# Some Love for Data Structures

NSArray. NSDictionary. NSSet. So common. So ordinary. Or are they really?

You probably use tons of these every day. You probably write them without even thinking about them. They are the foundation of any (interesting) iOS application. Rarely do we ever think about what they are. Who are these creatures? What do they do? In short they’re data structures. The foundation of an application and the bane of every computer science undergrad.

It’s often difficult to find good topics to blog about, especially when you’re in the middle of bug-fix mode with my day job and haven’t necessarily been doing anything interesting or innovative. For my second iDevBlogADay post, I’m going to give some love to our built-in data structures and also discuss some alternatives to them.

But first a side-bar:

**Big-O**

Big-O is used to describe the complexity of an operation (algorithm). It defines the **worst case** performance of an operation. It’s usually useless describe the best or even the average case of an operation, but always useful to be able to say that an operation will perform **no worse **than particular value. For data structures we define the performance in terms of ‘n’ which the number of items in the data structure.

For instance:

O(n) – “big O of n” means that for an operation we have to touch every object in the data structure at **worst case**.

O(2n) – “big O of 2n” means that for an operation, we have to touch every object in the data structure twice at **worst case.**

O(n^{2}) – “big O of n-squared” means that for an operation, we have to touch every object in the data structure once **for every object, at worst case.**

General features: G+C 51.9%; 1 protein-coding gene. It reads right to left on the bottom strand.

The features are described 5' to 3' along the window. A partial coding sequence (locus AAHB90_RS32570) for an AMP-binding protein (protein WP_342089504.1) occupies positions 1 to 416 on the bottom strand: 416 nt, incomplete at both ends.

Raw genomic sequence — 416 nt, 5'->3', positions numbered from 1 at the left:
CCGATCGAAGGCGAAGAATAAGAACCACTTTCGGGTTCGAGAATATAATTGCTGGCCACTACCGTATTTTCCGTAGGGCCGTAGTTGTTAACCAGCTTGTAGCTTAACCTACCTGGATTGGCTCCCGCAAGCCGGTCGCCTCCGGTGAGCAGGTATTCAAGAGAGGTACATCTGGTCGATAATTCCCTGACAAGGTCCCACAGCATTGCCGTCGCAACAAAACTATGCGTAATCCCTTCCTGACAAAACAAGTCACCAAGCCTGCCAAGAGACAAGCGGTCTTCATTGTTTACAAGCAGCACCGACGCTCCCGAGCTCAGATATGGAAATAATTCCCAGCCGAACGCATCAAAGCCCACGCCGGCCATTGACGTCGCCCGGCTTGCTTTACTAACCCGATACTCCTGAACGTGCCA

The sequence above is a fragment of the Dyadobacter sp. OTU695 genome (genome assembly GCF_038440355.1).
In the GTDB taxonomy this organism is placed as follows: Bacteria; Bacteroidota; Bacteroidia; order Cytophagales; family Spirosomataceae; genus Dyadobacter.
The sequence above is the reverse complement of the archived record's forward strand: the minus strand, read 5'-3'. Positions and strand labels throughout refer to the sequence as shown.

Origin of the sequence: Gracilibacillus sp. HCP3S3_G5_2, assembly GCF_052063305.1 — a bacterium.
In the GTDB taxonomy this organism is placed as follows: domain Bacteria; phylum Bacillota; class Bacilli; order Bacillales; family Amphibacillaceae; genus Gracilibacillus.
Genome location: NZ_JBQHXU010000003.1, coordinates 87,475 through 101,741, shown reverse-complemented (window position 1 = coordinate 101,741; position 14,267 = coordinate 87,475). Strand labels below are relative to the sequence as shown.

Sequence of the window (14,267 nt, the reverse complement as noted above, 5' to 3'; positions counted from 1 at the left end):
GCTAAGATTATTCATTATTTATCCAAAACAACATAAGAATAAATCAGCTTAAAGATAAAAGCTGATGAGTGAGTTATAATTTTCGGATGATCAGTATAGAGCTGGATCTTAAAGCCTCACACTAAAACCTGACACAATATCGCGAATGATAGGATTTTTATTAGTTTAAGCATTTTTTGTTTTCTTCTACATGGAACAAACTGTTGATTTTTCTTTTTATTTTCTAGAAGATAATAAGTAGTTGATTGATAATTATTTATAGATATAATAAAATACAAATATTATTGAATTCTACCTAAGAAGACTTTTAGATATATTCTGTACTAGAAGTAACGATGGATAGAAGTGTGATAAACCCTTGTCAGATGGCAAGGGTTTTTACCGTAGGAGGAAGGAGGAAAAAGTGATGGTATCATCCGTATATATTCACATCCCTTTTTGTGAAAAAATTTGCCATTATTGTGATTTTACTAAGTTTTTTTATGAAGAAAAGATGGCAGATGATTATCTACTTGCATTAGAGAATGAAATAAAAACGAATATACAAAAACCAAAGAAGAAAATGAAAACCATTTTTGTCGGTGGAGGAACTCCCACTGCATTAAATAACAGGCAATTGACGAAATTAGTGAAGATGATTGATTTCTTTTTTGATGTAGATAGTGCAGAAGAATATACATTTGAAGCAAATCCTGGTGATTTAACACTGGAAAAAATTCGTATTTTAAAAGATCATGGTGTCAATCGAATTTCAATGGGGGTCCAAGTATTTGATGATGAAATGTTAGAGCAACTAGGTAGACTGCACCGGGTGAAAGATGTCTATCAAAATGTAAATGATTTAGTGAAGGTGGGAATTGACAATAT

There are a myriad of other ways to express complexity including using the logarithm of n, or factorials of n. I’m not really going to cover these here.

Confused? That’s ok. Here’s some more concrete examples:

Let’s start with a basic array, defined as a basic indexed series of objects. Let’s say our array holds 1000 numbers (how many doesn’t matter) and we want to search for the number 99. We can imagine that the number 99 may exist at the first index (index 0) or the last index (999) or anywhere in the middle. Regardless, we know that it will never take more comparisons than 1000 to find 99 if it exists. It will also take no more than 1000 comparisons to determine whether it exists at all. Because n = 1000, we say that the complexity is O(n) since it will always take n comparisons to find a particular value in an array.

Another example. Let’s say we have our array of 1000 numbers, and we want to sort it. Let’s consider a basic sort that compares each value to every other value. To iterate over the array will take 1000 steps, and comparing one element to every other will take another 999 steps. So we’re talking about 1000 x 999 steps, or about 1000 squared. Therefore we say that the sort operation runs in n-squared time or O(n^{2}).

Big-O is not necessarily something you always think about, but when you’re trying to optimize your code, the complexity of the algorithms you use on your data structure can become a big deal.

**NS Data Structures**

When we delve into the documentation for data structures like NSArray, we begin to discover that an array is not quite what we expect. RidiculousFish points out that some operations on CFArray, and consequently, NSArray are in O(N*lgN) (n times the base 2 log of n, which is bigger than n), not in straight O(n) as we might think. Operations such as searching. This is kind of a big deal. What gives?

The prevailing Apple wisdom seems to be that our data structures only need to **look **like the real thing, rather than act like it. For instance, in a real honest-to-god array, an operation like [NSArray objectAtIndex:] should return run in what we call constant time, or O(1), meaning that it’s instantaneous. No need to count or search; we’re able to jump right to where we need to go. The CFArray comments RidiculousFish mentions say that it could run in O(lg n). For the mathematically impaired, this is way slower.